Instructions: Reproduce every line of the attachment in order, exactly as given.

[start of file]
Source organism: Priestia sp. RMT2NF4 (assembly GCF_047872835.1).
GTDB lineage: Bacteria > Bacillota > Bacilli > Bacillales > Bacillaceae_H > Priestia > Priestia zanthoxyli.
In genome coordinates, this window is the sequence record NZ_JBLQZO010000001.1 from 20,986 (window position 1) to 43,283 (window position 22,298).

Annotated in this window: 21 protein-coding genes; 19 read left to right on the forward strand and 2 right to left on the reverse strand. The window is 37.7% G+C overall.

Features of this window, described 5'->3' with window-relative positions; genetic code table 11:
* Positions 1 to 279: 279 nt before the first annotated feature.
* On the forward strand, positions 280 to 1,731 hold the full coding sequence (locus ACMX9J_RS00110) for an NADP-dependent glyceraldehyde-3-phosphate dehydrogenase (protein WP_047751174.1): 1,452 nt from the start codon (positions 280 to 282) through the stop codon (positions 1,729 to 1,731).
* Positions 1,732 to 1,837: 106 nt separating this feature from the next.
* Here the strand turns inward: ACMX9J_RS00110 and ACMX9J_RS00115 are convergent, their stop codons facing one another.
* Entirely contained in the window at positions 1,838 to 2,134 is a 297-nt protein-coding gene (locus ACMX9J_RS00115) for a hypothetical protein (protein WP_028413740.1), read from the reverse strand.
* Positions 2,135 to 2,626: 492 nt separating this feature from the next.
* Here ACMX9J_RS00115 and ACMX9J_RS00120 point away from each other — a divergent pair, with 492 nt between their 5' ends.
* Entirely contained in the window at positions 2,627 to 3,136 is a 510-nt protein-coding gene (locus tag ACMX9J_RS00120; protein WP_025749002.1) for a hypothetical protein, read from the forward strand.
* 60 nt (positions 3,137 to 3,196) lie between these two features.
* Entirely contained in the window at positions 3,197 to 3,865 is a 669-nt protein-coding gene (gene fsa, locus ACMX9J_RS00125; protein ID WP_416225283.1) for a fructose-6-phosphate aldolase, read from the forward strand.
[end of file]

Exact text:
Source organism: Priestia sp. RMT2NF4 (assembly GCF_047872835.1).
GTDB lineage: Bacteria > Bacillota > Bacilli > Bacillales > Bacillaceae_H > Priestia > Priestia zanthoxyli.
In genome coordinates, this window is the sequence record NZ_JBLQZO010000001.1 from 20,986 (window position 1) to 43,283 (window position 22,298).

Annotated in this window: 21 protein-coding genes; 19 read left to right on the forward strand and 2 right to left on the reverse strand. The window is 37.7% G+C overall.

Features of this window, described 5'->3' with window-relative positions; genetic code table 11:
* Positions 1 to 279: 279 nt before the first annotated feature.
* On the forward strand, positions 280 to 1,731 hold the full coding sequence (locus ACMX9J_RS00110) for an NADP-dependent glyceraldehyde-3-phosphate dehydrogenase (protein WP_047751174.1): 1,452 nt from the start codon (positions 280 to 282) through the stop codon (positions 1,729 to 1,731).
* Positions 1,732 to 1,837: 106 nt separating this feature from the next.
* Here the strand turns inward: ACMX9J_RS00110 and ACMX9J_RS00115 are convergent, their stop codons facing one another.
* Entirely contained in the window at positions 1,838 to 2,134 is a 297-nt protein-coding gene (locus ACMX9J_RS00115) for a hypothetical protein (protein WP_028413740.1), read from the reverse strand.
* Positions 2,135 to 2,626: 492 nt separating this feature from the next.
* Here ACMX9J_RS00115 and ACMX9J_RS00120 point away from each other — a divergent pair, with 492 nt between their 5' ends.
* Entirely contained in the window at positions 2,627 to 3,136 is a 510-nt protein-coding gene (locus tag ACMX9J_RS00120; protein WP_025749002.1) for a hypothetical protein, read from the forward strand.
* 60 nt (positions 3,137 to 3,196) lie between these two features.
* Entirely contained in the window at positions 3,197 to 3,865 is a 669-nt protein-coding gene (gene fsa, locus ACMX9J_RS00125; protein ID WP_416225283.1) for a fructose-6-phosphate aldolase, read from the forward strand.